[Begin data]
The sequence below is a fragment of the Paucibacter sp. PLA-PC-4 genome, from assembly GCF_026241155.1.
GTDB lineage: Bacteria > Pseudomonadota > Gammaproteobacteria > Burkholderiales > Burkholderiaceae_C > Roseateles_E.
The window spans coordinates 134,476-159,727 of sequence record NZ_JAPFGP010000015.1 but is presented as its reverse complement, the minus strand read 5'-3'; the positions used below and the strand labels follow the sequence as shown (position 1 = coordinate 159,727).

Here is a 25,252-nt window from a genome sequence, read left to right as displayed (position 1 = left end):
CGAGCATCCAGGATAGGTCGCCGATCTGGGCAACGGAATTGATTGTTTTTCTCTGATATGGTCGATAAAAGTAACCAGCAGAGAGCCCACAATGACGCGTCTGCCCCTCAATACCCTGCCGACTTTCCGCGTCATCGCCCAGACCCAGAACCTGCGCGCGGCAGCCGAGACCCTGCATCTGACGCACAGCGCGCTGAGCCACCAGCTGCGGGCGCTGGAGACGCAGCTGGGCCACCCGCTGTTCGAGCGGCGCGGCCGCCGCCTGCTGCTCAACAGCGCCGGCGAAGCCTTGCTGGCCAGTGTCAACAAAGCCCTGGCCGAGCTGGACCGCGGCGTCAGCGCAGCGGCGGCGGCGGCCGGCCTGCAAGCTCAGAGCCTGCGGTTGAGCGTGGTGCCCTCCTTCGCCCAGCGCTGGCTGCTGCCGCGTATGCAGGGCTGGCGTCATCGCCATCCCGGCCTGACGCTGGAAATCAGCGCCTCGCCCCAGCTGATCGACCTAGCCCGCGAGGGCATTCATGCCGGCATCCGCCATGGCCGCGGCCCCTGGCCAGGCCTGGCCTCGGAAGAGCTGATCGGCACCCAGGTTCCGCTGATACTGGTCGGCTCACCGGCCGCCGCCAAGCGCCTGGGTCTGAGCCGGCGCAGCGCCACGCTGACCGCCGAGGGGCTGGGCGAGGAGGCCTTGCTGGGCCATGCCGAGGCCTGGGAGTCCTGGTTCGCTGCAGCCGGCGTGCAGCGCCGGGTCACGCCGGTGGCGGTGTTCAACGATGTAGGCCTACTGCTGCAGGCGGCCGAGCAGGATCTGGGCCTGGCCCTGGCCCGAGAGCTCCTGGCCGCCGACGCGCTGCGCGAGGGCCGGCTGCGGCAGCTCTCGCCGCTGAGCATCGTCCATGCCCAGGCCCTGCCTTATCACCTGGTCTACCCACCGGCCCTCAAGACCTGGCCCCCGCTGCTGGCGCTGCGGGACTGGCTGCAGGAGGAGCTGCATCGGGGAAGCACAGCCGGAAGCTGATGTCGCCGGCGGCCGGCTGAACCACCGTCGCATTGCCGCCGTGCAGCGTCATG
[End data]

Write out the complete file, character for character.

The sequence below is a fragment of the Paucibacter sp. PLA-PC-4 genome, from assembly GCF_026241155.1.
GTDB lineage: Bacteria > Pseudomonadota > Gammaproteobacteria > Burkholderiales > Burkholderiaceae_C > Roseateles_E.
The window spans coordinates 134,476-159,727 of sequence record NZ_JAPFGP010000015.1 but is presented as its reverse complement, the minus strand read 5'-3'; the positions used below and the strand labels follow the sequence as shown (position 1 = coordinate 159,727).

Here is a 25,252-nt window from a genome sequence, read left to right as displayed (position 1 = left end):
CGAGCATCCAGGATAGGTCGCCGATCTGGGCAACGGAATTGATTGTTTTTCTCTGATATGGTCGATAAAAGTAACCAGCAGAGAGCCCACAATGACGCGTCTGCCCCTCAATACCCTGCCGACTTTCCGCGTCATCGCCCAGACCCAGAACCTGCGCGCGGCAGCCGAGACCCTGCATCTGACGCACAGCGCGCTGAGCCACCAGCTGCGGGCGCTGGAGACGCAGCTGGGCCACCCGCTGTTCGAGCGGCGCGGCCGCCGCCTGCTGCTCAACAGCGCCGGCGAAGCCTTGCTGGCCAGTGTCAACAAAGCCCTGGCCGAGCTGGACCGCGGCGTCAGCGCAGCGGCGGCGGCGGCCGGCCTGCAAGCTCAGAGCCTGCGGTTGAGCGTGGTGCCCTCCTTCGCCCAGCGCTGGCTGCTGCCGCGTATGCAGGGCTGGCGTCATCGCCATCCCGGCCTGACGCTGGAAATCAGCGCCTCGCCCCAGCTGATCGACCTAGCCCGCGAGGGCATTCATGCCGGCATCCGCCATGGCCGCGGCCCCTGGCCAGGCCTGGCCTCGGAAGAGCTGATCGGCACCCAGGTTCCGCTGATACTGGTCGGCTCACCGGCCGCCGCCAAGCGCCTGGGTCTGAGCCGGCGCAGCGCCACGCTGACCGCCGAGGGGCTGGGCGAGGAGGCCTTGCTGGGCCATGCCGAGGCCTGGGAGTCCTGGTTCGCTGCAGCCGGCGTGCAGCGCCGGGTCACGCCGGTGGCGGTGTTCAACGATGTAGGCCTACTGCTGCAGGCGGCCGAGCAGGATCTGGGCCTGGCCCTGGCCCGAGAGCTCCTGGCCGCCGACGCGCTGCGCGAGGGCCGGCTGCGGCAGCTCTCGCCGCTGAGCATCGTCCATGCCCAGGCCCTGCCTTATCACCTGGTCTACCCACCGGCCCTCAAGACCTGGCCCCCGCTGCTGGCGCTGCGGGACTGGCTGCAGGAGGAGCTGCATCGGGGAAGCACAGCCGGAAGCTGATGTCGCCGGCGGCCGGCTGAACCACCGTCGCATTGCCGCCGTGCAGCGTCATG